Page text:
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The 2021 Pop Convergence: A Virtual Pop Conference, April 22-25th
Artwork by Alex Nero; Design by The Art Dictator
avatar for Carmela Muzio Dormani

Carmela Muzio Dormani

Mercy College
Assistant Professor
Bronx, NY
Un Verano en Nueva York: Grassroots Urbanity and Creative Survival in the 2020 Salsa Scene

Salsa developed in New York City as Afro-Cuban music was reimagined and popularized by Latinx musicians between the 1940s and the 1970s. Since then, salsa has exploded into an international phenomenon with remarkable longevity. Today, it is the dancers who advance salsa’s legacy of innovation and counter-hegemonic cultural assertion. On street corners and concert venue stages across the decades, movement has become part of the music itself, as musicians and dancers play off each other to create new and more vibrant interpretations of the urban soundtrack that is salsa.
Salsa’s creative laborers – especially Latinx professional dancers, promoters, and studio directors – have long fought to maintain salsa’s social, cultural, and political role as a space for community expression and Afro-Latinx/Nuyorican pride, despite salsa’s ongoing racialized commodification. From the Palladium dance floor of the mambo era, through the parks and abandoned buildings of the 1970s, and on to the studio “socials” of late 1990s and early 2000s, participants continue to ground salsa in what I call a grassroots urbanity that foregrounds a version of New York that is rooted in working class communities of color, reinforcing an anti-displacement narrative.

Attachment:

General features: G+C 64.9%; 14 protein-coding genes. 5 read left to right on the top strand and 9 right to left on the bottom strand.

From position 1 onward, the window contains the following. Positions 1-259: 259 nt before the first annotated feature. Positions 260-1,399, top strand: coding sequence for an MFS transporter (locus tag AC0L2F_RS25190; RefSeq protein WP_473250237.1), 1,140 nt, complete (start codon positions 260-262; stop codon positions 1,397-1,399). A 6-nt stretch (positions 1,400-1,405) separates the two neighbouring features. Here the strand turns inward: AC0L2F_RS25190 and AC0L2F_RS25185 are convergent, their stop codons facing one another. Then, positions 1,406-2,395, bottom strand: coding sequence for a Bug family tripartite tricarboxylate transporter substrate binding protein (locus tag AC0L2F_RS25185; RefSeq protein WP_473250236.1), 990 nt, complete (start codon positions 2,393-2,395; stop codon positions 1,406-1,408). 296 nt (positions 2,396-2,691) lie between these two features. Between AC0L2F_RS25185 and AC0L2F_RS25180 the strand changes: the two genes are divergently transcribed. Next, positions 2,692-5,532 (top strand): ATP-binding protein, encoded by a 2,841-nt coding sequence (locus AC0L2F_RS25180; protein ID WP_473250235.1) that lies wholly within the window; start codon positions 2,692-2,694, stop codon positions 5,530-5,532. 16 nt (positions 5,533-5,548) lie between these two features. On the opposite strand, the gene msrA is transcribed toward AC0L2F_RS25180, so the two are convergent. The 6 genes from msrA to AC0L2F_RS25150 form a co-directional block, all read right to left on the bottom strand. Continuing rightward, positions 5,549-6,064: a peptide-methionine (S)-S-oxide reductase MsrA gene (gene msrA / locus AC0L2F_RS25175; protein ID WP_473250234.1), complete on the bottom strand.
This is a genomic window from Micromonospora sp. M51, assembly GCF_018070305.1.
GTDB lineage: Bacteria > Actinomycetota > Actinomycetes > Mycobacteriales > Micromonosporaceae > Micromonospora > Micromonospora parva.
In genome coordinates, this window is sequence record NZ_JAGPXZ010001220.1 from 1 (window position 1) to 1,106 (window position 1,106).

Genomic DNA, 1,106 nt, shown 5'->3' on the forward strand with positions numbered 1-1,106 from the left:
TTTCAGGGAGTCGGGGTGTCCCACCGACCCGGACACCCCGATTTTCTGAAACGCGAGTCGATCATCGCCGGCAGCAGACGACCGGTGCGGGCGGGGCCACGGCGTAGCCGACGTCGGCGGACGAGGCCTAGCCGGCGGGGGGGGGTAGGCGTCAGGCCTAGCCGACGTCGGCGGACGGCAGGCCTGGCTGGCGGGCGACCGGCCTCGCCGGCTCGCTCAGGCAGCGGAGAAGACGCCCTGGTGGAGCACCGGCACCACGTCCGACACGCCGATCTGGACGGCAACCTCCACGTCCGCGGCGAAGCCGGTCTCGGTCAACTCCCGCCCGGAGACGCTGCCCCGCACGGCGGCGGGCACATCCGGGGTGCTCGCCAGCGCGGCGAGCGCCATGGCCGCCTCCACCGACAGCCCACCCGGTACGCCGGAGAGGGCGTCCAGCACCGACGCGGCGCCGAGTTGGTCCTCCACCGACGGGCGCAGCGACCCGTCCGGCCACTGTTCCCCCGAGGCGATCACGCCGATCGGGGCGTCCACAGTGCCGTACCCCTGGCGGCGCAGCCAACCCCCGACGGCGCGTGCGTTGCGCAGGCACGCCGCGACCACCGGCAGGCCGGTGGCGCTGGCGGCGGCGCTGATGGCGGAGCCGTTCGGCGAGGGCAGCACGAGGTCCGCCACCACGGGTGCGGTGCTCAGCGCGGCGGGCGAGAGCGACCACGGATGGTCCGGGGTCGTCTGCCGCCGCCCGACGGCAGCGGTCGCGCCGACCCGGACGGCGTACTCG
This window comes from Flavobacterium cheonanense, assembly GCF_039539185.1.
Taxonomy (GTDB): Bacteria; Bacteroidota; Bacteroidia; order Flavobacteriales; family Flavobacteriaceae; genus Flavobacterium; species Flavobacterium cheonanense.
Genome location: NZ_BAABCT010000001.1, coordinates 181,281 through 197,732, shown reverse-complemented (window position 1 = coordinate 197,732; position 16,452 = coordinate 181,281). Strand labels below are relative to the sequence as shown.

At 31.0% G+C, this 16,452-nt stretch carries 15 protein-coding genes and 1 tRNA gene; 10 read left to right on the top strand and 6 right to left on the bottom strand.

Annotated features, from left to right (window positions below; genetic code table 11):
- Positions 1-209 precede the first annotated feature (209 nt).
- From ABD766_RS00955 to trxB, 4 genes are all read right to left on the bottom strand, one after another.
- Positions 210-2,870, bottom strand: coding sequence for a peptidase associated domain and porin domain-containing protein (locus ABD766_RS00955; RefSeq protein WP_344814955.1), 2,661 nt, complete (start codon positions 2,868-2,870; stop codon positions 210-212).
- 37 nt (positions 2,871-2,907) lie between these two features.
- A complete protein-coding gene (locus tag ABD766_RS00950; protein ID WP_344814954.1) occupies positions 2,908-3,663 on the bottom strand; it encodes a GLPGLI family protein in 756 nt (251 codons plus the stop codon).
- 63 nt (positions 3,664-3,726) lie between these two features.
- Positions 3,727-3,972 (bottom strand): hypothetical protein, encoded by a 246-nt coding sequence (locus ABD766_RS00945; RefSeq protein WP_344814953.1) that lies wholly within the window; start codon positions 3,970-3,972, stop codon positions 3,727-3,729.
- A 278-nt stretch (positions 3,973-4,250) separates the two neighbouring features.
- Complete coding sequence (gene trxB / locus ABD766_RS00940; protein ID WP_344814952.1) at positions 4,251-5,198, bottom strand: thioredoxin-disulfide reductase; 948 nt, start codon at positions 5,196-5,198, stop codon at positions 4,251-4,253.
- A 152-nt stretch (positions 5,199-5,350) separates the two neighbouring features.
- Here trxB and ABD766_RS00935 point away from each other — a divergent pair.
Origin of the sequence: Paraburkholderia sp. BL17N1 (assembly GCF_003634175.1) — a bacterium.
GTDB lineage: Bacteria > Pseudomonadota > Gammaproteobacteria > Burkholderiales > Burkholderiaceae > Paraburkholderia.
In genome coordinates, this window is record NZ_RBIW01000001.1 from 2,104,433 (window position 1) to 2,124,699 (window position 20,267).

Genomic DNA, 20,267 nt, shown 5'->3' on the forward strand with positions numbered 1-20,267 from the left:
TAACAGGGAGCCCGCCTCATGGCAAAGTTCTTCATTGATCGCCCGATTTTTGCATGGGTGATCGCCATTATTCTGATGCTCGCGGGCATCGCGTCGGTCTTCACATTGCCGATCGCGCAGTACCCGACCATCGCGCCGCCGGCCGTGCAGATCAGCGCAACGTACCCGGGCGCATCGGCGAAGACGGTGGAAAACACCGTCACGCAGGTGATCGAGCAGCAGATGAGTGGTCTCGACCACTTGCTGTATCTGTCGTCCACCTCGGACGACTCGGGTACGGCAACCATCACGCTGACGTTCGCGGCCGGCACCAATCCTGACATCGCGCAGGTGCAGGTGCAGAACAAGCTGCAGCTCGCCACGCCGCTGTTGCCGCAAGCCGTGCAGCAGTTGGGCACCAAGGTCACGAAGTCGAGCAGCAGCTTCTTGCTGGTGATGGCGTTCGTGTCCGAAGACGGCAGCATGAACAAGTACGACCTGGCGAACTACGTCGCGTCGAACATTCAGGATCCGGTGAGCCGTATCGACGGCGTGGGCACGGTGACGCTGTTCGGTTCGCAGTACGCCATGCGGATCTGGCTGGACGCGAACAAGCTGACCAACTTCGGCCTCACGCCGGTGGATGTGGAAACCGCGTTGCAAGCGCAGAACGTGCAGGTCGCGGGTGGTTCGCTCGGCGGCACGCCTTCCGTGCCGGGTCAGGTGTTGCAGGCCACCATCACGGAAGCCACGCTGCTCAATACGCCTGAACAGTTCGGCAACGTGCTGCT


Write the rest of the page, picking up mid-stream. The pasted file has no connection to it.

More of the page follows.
As a community rooted in Black artistic innovations, the inherent physicality of dance, and the cultural resonance of shared New York spaces, the salsa scene faced fundamental changes to its social fabric in 2020. This presentation explores the way salsa dancers in the thriving industry that is the “on2” salsa dance scene navigated the vast social, economic, and political changes of 2020. Based on a survey of semi-professional and professional salsa dancers in New York – and building on eight years of ethnographic research – I explore the profound and nuanced impact of the pandemic on this social dance scene and explore the still-unfolding future directions of New York’s Latin social dance communities.

Carmela Muzio Dormani is a sociologist and dancer from New York. She is Assistant Professor of Sociology at Mercy College and completed her PhD at CUNY Graduate Center. Her research focuses on the politics of everyday culture in cities – addressing race and ethnicity, migration, consumption, and media studies. Her work has appeared in Latino Studies and The Journal of Popular Culture. Carmela is a 3x World Salsa Champion with Huracán Dance Company and has appeared on local and international stages, including with artists like Sonora Ponceña, Roberto Roena, and Eddie Santiago
Thursday, April 22
 

3:00pm PDT

 
Friday, April 23
 

10:00am PDT

11:30am PDT

2:30pm PDT

 
Saturday, April 24
 

10:00am PDT

2:30pm PDT